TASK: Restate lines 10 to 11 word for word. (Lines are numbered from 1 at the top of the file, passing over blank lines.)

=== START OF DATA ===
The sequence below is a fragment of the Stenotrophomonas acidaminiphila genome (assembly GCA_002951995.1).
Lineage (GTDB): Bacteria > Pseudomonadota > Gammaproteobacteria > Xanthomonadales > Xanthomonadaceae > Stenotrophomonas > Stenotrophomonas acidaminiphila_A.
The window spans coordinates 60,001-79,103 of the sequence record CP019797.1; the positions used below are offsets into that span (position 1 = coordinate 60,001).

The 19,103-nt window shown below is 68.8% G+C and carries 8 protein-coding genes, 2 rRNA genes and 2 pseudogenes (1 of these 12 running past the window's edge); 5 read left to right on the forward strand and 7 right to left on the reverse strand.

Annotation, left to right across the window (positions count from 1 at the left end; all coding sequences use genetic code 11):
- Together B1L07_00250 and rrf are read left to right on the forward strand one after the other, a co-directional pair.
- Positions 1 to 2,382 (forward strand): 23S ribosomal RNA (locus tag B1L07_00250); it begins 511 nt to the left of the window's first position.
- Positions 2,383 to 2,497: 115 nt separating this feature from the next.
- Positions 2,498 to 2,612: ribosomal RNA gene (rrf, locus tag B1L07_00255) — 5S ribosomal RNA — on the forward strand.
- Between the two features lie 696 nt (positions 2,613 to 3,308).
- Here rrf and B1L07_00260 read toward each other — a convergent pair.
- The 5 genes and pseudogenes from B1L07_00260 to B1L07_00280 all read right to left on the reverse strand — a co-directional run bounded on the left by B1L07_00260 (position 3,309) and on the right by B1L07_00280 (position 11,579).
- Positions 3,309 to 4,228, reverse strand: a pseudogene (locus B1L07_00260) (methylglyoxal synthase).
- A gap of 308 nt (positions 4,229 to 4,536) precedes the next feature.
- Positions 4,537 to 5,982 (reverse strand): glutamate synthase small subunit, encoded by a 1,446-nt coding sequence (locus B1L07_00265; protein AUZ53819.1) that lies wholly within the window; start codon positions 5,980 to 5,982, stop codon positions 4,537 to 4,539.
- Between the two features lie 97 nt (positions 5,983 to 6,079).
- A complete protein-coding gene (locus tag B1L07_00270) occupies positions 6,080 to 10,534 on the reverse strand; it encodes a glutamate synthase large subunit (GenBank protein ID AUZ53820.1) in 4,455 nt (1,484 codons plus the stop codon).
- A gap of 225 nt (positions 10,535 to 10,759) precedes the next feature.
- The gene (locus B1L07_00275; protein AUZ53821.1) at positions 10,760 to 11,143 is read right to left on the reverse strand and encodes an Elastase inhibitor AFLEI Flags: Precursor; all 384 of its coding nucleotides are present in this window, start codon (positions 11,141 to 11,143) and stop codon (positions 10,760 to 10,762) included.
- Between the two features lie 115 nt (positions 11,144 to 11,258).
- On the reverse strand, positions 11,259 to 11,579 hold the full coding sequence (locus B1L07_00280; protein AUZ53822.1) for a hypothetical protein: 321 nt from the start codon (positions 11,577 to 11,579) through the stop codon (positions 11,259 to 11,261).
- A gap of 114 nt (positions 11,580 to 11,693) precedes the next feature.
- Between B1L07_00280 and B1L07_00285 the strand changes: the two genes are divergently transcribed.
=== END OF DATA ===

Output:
- Between the two features lie 696 nt (positions 2,613 to 3,308).
- Here rrf and B1L07_00260 read toward each other — a convergent pair.